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  30. Rescuing the Baby From the Triple-Bottom-Line: A Reply to Pava.Chris Macdonald & Wayne Norman - 2007 - Business Ethics Quarterly 17 (1):111-114.
    We respond to Moses Pava’s defense of the “Triple Bottom Line” concept against our earlier criticisms. We argue that, pacePava, the multiplicity of measures that go into evaluating ethical performance cannot reasonably be compared to the handful of standard methods for evaluating financial performance. We also question Pava’s claim that usage of the term “3BL” is somehow intended to be ironical or subversive.
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  31. Chandran Kukathas and Philip Pettit, Rawls: A Theory of Justice and its Critics Reviewed By.Wayne J. Norman - 1993 - Philosophy in Review 13 (3):104-106.
     
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  32. Conflicts of Interest.Wayne Norman & Chris MacDonald - 2010 - In George G. Brenkert & Tom L. Beauchamp (eds.), The Oxford Handbook of Business Ethics. Oxford University Press.
     
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  33. National Autonomy.Wayne Norman - 2005 - In Hugh LaFollette (ed.), The Oxford Handbook of Practical Ethics. Oxford University Press.
     
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  34. Put an Ethicist on the Team!: A Promising But Neglected “Third Way” to Teach Ethics in a Business School.Wayne Norman - 2004 - Journal of Business Ethics Education 1 (2):257-273.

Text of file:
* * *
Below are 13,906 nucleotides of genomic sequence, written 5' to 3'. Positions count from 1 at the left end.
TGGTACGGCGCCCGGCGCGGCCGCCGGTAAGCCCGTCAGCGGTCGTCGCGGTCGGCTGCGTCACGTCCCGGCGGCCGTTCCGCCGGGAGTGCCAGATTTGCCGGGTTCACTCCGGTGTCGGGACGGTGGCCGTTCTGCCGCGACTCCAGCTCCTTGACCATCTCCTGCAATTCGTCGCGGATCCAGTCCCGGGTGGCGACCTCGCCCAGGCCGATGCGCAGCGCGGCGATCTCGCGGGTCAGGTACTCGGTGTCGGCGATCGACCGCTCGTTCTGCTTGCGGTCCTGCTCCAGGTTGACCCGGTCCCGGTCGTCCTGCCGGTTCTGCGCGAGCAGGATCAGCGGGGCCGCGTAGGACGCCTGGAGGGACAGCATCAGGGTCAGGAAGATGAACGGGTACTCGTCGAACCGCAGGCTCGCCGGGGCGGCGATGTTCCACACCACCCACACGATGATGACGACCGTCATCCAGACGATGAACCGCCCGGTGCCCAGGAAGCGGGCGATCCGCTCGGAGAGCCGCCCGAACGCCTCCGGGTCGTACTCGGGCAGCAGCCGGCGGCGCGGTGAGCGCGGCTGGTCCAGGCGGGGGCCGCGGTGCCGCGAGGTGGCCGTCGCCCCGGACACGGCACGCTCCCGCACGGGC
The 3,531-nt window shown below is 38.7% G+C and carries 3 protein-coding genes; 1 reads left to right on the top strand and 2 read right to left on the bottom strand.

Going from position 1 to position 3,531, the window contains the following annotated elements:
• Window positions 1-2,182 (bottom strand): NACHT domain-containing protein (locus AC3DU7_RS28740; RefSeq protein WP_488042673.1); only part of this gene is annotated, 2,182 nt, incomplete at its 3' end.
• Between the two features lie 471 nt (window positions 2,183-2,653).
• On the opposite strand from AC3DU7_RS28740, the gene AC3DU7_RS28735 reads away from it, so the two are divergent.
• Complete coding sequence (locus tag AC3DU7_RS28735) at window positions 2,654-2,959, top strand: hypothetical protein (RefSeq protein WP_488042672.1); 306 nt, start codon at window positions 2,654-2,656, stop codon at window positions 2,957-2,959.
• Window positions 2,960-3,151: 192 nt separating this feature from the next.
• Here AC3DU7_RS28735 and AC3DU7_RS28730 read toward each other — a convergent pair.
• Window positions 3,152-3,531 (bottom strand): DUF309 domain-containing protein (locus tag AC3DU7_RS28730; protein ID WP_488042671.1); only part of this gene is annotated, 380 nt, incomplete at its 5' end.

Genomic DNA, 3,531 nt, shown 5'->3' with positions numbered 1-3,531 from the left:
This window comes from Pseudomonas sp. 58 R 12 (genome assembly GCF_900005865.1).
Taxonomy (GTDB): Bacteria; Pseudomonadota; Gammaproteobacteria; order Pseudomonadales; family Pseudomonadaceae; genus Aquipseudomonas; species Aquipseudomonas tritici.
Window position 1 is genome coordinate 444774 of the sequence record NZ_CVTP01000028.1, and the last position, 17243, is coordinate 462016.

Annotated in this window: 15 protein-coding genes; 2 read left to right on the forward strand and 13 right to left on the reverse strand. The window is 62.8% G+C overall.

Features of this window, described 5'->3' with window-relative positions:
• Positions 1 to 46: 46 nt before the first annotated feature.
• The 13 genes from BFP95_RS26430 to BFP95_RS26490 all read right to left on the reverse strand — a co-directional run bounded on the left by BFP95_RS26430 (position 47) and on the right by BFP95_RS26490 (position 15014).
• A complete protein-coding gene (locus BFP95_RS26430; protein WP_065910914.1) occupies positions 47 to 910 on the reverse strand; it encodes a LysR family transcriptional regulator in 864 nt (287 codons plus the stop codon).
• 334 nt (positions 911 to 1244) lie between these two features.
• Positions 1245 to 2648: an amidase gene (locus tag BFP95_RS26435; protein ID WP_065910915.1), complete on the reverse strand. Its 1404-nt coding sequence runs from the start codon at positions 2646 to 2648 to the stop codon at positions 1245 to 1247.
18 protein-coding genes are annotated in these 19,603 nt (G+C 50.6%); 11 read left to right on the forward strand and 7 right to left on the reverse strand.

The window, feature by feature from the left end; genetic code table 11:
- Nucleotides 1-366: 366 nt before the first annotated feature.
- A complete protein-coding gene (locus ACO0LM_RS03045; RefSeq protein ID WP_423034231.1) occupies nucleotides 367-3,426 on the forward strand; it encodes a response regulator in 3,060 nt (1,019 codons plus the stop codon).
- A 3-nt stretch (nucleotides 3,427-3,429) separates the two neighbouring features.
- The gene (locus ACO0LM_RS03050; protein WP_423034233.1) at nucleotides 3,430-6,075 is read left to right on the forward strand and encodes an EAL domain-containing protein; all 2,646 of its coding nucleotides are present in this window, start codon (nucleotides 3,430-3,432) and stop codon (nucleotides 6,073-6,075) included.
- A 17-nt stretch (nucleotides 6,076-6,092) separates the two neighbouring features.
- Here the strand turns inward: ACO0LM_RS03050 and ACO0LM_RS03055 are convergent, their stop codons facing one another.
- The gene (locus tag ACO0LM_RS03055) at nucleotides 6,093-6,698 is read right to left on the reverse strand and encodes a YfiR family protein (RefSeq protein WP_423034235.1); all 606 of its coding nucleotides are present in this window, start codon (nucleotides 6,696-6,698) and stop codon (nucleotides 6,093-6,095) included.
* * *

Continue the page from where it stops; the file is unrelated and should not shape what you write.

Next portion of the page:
How can business schools best prepare their students to deal with the ethical challenges they will face in the ‘real world’? For three or four decades members of business schools have debated the relative merits of teaching ethics in a stand-alone “foundational” course or teaching a little bit of ethics “across the curriculum” in every course. This paper explores a third option—having an ethicist as a member of a team that teaches an integrated approach to management—which combines the advantages of (...)
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  35. Whither Business Ethics?Wayne Norman - 2012 - Les Ateliers de L’Ethique 7 (3):31-40.
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  36. Citizenship, Inc.: Do We Really Want Businesses to Be Good Corporate Citizens?Pierre-Yves Néron & Wayne Norman - 2008 - Business Ethics Quarterly 18 (1):1-26.
    Are there any advantages to thinking and speaking about ethical business in the language of citizenship? We will address this question in part by looking at the possible relevance of a vast literature on individual citizenship that has been produced by political philosophers over the last fifteen years. Some of the central elements of citizenship do not seem to apply straightforwardly to corporations. E.g., “citizenship” typically implies membership in a state and an identity akinto national identity; but this connotation of (...)